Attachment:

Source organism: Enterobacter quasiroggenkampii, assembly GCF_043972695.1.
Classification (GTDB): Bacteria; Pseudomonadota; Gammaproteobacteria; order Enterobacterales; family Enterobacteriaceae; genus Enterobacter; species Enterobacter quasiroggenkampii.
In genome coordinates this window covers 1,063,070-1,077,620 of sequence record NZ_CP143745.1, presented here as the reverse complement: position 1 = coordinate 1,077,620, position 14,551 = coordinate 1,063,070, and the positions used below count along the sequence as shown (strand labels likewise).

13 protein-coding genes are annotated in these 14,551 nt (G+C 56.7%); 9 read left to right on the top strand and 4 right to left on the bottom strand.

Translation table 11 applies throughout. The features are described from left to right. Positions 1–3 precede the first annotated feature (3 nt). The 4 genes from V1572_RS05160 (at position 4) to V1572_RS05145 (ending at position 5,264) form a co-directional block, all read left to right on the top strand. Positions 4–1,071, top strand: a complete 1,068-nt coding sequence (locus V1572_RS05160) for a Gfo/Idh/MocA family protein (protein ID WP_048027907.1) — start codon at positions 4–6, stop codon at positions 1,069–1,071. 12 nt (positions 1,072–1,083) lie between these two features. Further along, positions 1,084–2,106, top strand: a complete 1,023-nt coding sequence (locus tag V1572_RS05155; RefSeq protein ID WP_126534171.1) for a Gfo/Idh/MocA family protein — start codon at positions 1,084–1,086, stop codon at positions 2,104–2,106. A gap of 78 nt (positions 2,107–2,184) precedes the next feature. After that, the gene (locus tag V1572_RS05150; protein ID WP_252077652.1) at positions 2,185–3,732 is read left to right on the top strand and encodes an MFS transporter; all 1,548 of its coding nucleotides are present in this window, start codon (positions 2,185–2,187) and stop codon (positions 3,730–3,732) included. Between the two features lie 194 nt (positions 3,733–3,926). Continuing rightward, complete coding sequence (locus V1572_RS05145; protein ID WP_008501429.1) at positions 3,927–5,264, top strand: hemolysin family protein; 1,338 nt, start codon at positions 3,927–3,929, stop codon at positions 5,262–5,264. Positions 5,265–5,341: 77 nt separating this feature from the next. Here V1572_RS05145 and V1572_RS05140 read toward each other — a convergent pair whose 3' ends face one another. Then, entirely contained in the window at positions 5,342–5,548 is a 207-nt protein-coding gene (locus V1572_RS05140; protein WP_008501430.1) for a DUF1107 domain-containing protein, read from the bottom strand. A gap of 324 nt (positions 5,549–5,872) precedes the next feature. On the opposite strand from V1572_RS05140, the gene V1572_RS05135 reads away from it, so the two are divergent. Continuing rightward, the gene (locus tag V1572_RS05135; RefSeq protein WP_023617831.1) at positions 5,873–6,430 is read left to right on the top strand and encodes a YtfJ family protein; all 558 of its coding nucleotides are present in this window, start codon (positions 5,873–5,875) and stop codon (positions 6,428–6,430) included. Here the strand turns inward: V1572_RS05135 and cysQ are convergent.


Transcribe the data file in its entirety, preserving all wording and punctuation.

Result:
Source organism: Enterobacter quasiroggenkampii, assembly GCF_043972695.1.
Classification (GTDB): Bacteria; Pseudomonadota; Gammaproteobacteria; order Enterobacterales; family Enterobacteriaceae; genus Enterobacter; species Enterobacter quasiroggenkampii.
In genome coordinates this window covers 1,063,070-1,077,620 of sequence record NZ_CP143745.1, presented here as the reverse complement: position 1 = coordinate 1,077,620, position 14,551 = coordinate 1,063,070, and the positions used below count along the sequence as shown (strand labels likewise).

13 protein-coding genes are annotated in these 14,551 nt (G+C 56.7%); 9 read left to right on the top strand and 4 right to left on the bottom strand.

Translation table 11 applies throughout. The features are described from left to right. Positions 1–3 precede the first annotated feature (3 nt). The 4 genes from V1572_RS05160 (at position 4) to V1572_RS05145 (ending at position 5,264) form a co-directional block, all read left to right on the top strand. Positions 4–1,071, top strand: a complete 1,068-nt coding sequence (locus V1572_RS05160) for a Gfo/Idh/MocA family protein (protein ID WP_048027907.1) — start codon at positions 4–6, stop codon at positions 1,069–1,071. 12 nt (positions 1,072–1,083) lie between these two features. Further along, positions 1,084–2,106, top strand: a complete 1,023-nt coding sequence (locus tag V1572_RS05155; RefSeq protein ID WP_126534171.1) for a Gfo/Idh/MocA family protein — start codon at positions 1,084–1,086, stop codon at positions 2,104–2,106. A gap of 78 nt (positions 2,107–2,184) precedes the next feature. After that, the gene (locus tag V1572_RS05150; protein ID WP_252077652.1) at positions 2,185–3,732 is read left to right on the top strand and encodes an MFS transporter; all 1,548 of its coding nucleotides are present in this window, start codon (positions 2,185–2,187) and stop codon (positions 3,730–3,732) included. Between the two features lie 194 nt (positions 3,733–3,926). Continuing rightward, complete coding sequence (locus V1572_RS05145; protein ID WP_008501429.1) at positions 3,927–5,264, top strand: hemolysin family protein; 1,338 nt, start codon at positions 3,927–3,929, stop codon at positions 5,262–5,264. Positions 5,265–5,341: 77 nt separating this feature from the next. Here V1572_RS05145 and V1572_RS05140 read toward each other — a convergent pair whose 3' ends face one another. Then, entirely contained in the window at positions 5,342–5,548 is a 207-nt protein-coding gene (locus V1572_RS05140; protein WP_008501430.1) for a DUF1107 domain-containing protein, read from the bottom strand. A gap of 324 nt (positions 5,549–5,872) precedes the next feature. On the opposite strand from V1572_RS05140, the gene V1572_RS05135 reads away from it, so the two are divergent. Continuing rightward, the gene (locus tag V1572_RS05135; RefSeq protein WP_023617831.1) at positions 5,873–6,430 is read left to right on the top strand and encodes a YtfJ family protein; all 558 of its coding nucleotides are present in this window, start codon (positions 5,873–5,875) and stop codon (positions 6,428–6,430) included. Here the strand turns inward: V1572_RS05135 and cysQ are convergent.